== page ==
So we just need to automate everything so we deliver quickly. We can treat data pipelines and analytics models like software. A data engineer is just a software developer, but with data, right?

What did we observe while following DevOps practices?

The first thing that we noticed was that the workflow for a data engineer is quite a bit different than the traditional app dev workflow. If you are familiar with software development, you can appreciate the value in working locally. It is much easier to run builds and execute tests locally before pushing code off to a remote environment to see what happens. This simply isn’t possible when dealing with terabytes (or even petabytes) of data. Data engineers can’t (and likely shouldn’t even if they could) store data locally on their machines. Instead, there is a push to do your work within close proximity of a more controlled data store and a lot of the tooling is built with this assumption.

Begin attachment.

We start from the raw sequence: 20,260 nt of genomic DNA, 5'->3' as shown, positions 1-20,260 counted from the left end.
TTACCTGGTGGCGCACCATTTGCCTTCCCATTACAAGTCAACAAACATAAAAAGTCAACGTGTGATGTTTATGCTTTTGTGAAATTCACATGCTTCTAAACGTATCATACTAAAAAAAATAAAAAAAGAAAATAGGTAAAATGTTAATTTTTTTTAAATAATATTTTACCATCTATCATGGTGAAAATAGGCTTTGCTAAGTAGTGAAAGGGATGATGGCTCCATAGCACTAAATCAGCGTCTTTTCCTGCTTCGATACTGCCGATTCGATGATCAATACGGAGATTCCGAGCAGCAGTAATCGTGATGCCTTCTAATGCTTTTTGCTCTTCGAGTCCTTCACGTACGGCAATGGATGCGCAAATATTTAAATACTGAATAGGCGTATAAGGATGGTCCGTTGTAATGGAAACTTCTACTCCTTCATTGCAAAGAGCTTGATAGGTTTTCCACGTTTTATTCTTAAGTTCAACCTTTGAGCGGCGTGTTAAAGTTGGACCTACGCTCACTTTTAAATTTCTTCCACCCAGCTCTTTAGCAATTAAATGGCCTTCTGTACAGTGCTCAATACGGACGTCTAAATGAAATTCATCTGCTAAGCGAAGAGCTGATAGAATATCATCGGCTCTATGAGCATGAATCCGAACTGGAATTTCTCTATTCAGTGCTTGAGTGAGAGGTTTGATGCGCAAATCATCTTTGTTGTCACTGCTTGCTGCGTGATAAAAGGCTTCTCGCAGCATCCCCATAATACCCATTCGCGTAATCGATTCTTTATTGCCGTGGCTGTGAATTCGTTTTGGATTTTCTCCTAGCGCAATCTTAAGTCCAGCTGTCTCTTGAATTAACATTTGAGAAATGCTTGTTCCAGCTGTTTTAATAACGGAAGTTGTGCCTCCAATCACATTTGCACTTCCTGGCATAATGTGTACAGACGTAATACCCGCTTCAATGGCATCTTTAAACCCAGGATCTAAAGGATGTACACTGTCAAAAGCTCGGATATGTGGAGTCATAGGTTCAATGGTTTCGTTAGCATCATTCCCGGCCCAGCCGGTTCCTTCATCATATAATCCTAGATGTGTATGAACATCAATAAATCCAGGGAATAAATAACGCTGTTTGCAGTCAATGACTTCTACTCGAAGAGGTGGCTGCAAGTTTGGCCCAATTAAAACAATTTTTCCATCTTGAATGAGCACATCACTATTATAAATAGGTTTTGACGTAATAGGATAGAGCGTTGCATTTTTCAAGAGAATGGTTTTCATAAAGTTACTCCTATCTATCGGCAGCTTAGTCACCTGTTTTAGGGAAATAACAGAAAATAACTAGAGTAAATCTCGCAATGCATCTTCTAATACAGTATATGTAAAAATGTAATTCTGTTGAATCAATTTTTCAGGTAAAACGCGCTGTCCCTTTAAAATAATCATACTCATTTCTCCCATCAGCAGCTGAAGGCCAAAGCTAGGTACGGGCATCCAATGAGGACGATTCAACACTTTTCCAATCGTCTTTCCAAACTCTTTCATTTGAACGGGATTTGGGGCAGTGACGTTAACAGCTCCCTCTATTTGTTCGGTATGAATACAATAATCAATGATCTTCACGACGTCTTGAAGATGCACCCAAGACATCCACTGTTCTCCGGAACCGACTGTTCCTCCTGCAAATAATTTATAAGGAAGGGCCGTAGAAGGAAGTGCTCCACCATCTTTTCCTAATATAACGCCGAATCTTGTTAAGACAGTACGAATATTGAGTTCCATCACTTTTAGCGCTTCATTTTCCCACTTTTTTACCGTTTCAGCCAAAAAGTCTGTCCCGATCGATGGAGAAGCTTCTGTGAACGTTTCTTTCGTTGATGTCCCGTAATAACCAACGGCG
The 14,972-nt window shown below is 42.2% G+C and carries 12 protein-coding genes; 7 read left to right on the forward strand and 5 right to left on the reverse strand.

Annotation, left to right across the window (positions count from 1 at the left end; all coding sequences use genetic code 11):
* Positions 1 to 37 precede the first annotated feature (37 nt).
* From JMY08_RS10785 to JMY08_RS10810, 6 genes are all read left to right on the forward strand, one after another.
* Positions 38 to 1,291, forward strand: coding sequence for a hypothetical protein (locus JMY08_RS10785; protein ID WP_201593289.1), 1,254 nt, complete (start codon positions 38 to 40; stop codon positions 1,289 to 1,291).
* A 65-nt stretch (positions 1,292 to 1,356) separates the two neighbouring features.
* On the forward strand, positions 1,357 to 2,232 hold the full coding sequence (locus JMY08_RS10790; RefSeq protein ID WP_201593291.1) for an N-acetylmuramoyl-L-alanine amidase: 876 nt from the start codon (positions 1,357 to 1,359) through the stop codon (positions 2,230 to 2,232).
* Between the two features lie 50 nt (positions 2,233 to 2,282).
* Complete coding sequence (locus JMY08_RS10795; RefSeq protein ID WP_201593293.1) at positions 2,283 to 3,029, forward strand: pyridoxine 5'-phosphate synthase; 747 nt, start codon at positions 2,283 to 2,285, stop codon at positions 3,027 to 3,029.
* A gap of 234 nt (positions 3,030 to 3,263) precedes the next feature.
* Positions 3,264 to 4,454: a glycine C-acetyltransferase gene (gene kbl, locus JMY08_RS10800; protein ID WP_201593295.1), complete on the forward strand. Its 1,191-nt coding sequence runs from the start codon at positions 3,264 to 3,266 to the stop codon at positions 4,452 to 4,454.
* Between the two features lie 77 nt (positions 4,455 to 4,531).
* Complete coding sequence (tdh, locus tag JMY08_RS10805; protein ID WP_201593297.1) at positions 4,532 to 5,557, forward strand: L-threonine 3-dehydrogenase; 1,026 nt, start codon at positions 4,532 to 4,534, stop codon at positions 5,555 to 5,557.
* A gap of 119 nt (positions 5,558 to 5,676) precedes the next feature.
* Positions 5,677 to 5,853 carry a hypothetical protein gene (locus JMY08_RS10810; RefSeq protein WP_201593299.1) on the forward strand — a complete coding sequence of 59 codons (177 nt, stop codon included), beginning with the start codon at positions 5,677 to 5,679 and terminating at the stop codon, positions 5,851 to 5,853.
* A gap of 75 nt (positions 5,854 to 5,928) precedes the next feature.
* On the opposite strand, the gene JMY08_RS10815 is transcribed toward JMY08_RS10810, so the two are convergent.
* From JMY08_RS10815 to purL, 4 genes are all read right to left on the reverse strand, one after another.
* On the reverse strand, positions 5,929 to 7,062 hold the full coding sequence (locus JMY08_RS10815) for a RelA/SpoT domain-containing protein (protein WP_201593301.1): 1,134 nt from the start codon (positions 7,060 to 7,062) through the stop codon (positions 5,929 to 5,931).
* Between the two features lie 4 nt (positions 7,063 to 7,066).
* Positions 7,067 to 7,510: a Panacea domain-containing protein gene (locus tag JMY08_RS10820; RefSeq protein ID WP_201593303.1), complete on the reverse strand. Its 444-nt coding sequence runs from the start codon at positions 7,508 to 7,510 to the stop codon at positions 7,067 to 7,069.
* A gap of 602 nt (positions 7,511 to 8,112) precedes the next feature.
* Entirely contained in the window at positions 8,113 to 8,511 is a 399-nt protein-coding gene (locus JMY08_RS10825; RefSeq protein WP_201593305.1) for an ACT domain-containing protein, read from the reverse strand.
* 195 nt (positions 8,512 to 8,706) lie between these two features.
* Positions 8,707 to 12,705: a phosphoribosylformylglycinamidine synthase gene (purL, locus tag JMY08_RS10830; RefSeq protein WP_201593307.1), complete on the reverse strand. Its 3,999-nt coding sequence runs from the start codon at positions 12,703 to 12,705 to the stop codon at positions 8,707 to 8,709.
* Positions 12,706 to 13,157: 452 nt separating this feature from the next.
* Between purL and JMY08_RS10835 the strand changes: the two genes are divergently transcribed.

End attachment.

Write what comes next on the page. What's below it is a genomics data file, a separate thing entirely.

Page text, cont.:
In addition, the tooling itself is not quite ready to embrace full automation for deployments and updates. Below we will dive into each of these tools to highlight the areas where our expectations didn’t quite align with reality.

Azure Data Factory

Azure Data Factory is a managed, serverless data integration service with the goal of orchestrating data workloads at scale. Its strength is the ability to orchestrate complex ETL pipelines and operations, with integrations for over 90 data sources, all within a GUI-based designer.

Like many tools in the data space, there is a push to make all changes in the provided web UI. Generally, this poses a problem when working on large teams with many separate, unrelated changes happening simultaneously. Fortunately, Azure Data Factory does have a pretty solid integration with Git, enabling engineers to work in isolation on their own branches until they are ready to submit a pull request and merge their changes back into the trunk of the repository.

However, what happens when you are ready to take your changes in your dev environment and deploy them to test, staging, or production? Currently, the only recommended approach is to leverage Microsoft’s ARM Templates through a semi-manual process. The workflow would look something like this:

  1. New branch is created in Git to track the engineer’s work in isolation from other team members. This impacts everything the engineer can interact with - pipelines, data sources, and even linked services.
  2. Engineer applies changes and runs tests to validate in Azure Data Factory.